However, sometimes the human element takes center stage.
“It felt decent. I had a few ups and downs. Around the halfway point, I was worried I might be in trouble, was feeling a little off,” Roper said. “My kids kind of get sick right before big races, so I’m always nervous I’m going to have a stomach bug or something on race day. I stuck to my plan and tried to relax in those flatter, rolling miles and to stay strong out there.”
Roper did the best she could in an unfamiliar venue but said there was more to be done.
“I can look at the map, study and train for it, but there’s only so much you can do until you really feel it. There’s some improvement that can happen if all the variables line up,” she said. “My best time (in a marathon) is 2:46:22, so I wasn’t too far off of that. I would like to have beaten it. I just didn’t know how the course would be. I think on my best day, I could have shaved a few more minutes off the time.”
Continuing an impressive showing for the women, Kayla Strong, 34 of Woods Cross, finished second among women and 11th overall with a time of 2:49:39. Paige Nelson, 34 of Alpine, ran 2:51:19, third for the women and 14th among all competitors.
The first man across the line for the half marathon: Braden Perry, 30 of Ogden, and also a new entrant in the race, with a time of 1:11:46.
“I ran at Weber State, took some time off and just starting back into it,” Perry said. “During the track season in high school and college, there’s always a meet or something and it didn’t align with my training, so I finally got the opportunity to do it.”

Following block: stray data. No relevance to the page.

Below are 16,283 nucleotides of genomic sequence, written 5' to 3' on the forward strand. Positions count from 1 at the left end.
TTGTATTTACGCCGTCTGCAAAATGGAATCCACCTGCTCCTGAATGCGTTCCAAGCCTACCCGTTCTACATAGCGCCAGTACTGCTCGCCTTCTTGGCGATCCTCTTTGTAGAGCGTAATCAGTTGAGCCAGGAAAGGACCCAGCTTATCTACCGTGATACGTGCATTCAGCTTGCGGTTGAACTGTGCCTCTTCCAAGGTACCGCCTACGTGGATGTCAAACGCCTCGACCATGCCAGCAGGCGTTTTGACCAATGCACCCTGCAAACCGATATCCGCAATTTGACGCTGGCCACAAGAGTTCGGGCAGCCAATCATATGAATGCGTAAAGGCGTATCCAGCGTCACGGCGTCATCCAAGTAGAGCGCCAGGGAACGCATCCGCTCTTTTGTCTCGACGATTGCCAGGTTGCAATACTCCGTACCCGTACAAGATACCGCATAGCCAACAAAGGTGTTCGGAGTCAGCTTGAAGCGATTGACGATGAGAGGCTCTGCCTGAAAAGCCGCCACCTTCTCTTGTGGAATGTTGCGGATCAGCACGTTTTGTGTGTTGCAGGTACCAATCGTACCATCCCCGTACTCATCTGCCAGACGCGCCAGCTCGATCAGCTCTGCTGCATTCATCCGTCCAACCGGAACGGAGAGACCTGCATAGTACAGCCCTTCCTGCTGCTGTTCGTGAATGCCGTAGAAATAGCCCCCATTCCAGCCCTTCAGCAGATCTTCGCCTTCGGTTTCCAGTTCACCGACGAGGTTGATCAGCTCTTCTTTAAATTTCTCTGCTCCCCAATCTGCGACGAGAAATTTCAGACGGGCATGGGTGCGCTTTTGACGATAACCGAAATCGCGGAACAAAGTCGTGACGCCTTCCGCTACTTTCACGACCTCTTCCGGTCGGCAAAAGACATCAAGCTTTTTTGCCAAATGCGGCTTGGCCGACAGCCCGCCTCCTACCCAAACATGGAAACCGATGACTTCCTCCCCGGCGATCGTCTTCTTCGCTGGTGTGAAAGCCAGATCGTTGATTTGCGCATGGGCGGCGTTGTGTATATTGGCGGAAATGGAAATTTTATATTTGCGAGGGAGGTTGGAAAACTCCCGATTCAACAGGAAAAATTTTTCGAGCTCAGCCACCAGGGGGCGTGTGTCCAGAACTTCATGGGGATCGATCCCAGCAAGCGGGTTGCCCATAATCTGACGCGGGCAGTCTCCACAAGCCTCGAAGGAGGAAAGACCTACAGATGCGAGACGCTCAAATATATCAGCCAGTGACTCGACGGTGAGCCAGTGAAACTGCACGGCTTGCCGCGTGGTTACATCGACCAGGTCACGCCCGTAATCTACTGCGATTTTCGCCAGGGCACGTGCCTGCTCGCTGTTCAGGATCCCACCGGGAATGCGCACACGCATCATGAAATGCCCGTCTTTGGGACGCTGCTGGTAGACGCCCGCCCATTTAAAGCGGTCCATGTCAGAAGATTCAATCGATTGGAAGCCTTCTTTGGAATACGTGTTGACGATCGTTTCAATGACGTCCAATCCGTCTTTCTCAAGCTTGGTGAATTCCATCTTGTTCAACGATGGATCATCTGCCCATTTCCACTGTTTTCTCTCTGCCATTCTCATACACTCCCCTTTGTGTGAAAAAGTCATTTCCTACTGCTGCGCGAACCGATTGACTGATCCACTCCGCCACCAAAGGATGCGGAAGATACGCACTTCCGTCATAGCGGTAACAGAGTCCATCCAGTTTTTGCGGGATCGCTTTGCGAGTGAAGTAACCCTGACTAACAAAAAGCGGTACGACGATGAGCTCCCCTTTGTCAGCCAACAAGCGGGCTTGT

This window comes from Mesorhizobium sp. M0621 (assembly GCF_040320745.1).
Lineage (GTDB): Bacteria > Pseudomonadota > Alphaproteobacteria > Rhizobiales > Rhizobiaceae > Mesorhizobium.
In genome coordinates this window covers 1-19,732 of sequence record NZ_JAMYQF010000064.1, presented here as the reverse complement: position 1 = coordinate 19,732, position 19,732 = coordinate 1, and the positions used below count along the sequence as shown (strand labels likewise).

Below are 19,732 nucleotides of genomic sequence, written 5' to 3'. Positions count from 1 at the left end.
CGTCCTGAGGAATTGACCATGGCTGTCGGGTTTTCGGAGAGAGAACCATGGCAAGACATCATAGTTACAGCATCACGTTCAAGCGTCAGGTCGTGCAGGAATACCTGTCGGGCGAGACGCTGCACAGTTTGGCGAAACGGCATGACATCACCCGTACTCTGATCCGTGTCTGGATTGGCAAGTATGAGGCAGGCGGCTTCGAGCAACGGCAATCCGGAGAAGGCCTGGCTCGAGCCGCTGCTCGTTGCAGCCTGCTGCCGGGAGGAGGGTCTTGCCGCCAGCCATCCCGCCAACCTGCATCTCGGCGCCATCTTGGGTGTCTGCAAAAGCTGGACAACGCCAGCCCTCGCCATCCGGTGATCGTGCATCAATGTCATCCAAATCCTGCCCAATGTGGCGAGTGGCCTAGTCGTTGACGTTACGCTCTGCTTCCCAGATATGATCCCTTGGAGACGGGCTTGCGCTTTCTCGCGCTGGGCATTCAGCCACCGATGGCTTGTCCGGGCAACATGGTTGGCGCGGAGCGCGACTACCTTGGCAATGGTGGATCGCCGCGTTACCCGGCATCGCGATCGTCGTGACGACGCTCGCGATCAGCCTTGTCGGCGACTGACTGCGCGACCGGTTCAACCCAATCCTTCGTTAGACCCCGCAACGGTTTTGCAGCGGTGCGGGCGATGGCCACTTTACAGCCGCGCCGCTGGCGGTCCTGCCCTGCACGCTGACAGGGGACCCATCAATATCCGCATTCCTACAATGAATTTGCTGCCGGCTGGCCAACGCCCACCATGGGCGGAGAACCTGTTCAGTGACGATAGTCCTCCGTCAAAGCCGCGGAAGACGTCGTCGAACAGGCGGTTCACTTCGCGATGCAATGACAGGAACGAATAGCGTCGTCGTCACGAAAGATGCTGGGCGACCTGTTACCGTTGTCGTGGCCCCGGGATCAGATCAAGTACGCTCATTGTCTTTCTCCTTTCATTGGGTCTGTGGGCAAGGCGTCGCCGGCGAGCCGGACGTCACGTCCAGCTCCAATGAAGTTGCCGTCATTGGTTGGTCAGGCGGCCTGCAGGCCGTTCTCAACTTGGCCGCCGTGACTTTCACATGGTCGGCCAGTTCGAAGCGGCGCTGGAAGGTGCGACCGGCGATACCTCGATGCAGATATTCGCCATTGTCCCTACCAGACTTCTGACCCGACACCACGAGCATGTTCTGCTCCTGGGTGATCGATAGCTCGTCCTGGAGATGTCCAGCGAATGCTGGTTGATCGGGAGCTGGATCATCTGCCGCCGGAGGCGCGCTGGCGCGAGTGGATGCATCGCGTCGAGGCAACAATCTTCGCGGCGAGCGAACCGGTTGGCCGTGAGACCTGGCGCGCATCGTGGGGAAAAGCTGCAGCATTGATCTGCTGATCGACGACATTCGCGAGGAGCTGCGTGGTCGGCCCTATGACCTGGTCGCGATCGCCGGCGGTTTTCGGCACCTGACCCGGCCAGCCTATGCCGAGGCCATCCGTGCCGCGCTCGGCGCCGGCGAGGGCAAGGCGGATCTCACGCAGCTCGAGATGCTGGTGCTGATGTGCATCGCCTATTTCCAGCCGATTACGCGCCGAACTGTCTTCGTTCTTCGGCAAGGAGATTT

The Ogden Marathon also has the deserved reputation as one of the more picturesque track layouts in the world.
“It’s a beautiful course. I really enjoyed the downhill portion through the canyon. The river was flowing fast. I love the waterfalls, love the scenery,” Perry said. “It got a little hot towards the end, but it was a great event. This was not my fastest time in the half, but I ran a few months ago in Moab and this is quicker, so I’m making progress.”
Asher Bowen, 18 of Farr West, was second with a time of 1:14:07. Provo’s Chris Barrientos, age 22, ran 1:15:12 to take third place.
For the women, Bailey Winter, 24 from Ogden, was yet another first-time racer who captured a crown, coming in at 1:16:59. She placed first in the women’s half marathon, seventh overall.
“I’ve never run an actual half marathon before. I run for Weber State and the farthest we go is 10K,” Winter said. “Our season was kind of cut short with all the snow and ‘I thought why not. I needed another race, so I’ll do Ogden half and see what I can do.’
“I felt strong almost the whole way. At 8 miles, I could feel my legs a little bit, but kept pushing every mile,” Winter added. “It wasn’t until the last two that I hurt; having everyone cheering … I kept trying to focus to the end.”
Abby Lawrence, 24 of Kaysville, ran second with a time of 1:21:07 (11th overall), while 33-year-old Jessie Parker, from Farr West, finished 12th overall, clocking 1:21:37.
In the end, it was Riley Cook’s coronation once again but for those looking for a chink in his armor, maybe he actually showed he was human.
“My calf cramped up big time in mile six. It really scared me. I’ve never had that happen before,” Cook said. “I thought I might have to drop out early in the race. It kind of loosened up, but there was a knot there the entire time. The pressure mounts each year.”
After all, he will be 43 when the next race rolls around.
MEN’S 12K: Graham Judkins, 14, Plain City, 44:18
WOMEN’S 12K: Rachael Wright, 30, Syracuse, 57:05
MEN’S 5K: Daniel Mongaga, 20, Murray, 17:20
WOMEN’S 5K: Halle Combe, 12, Newbury Park CA, 22:55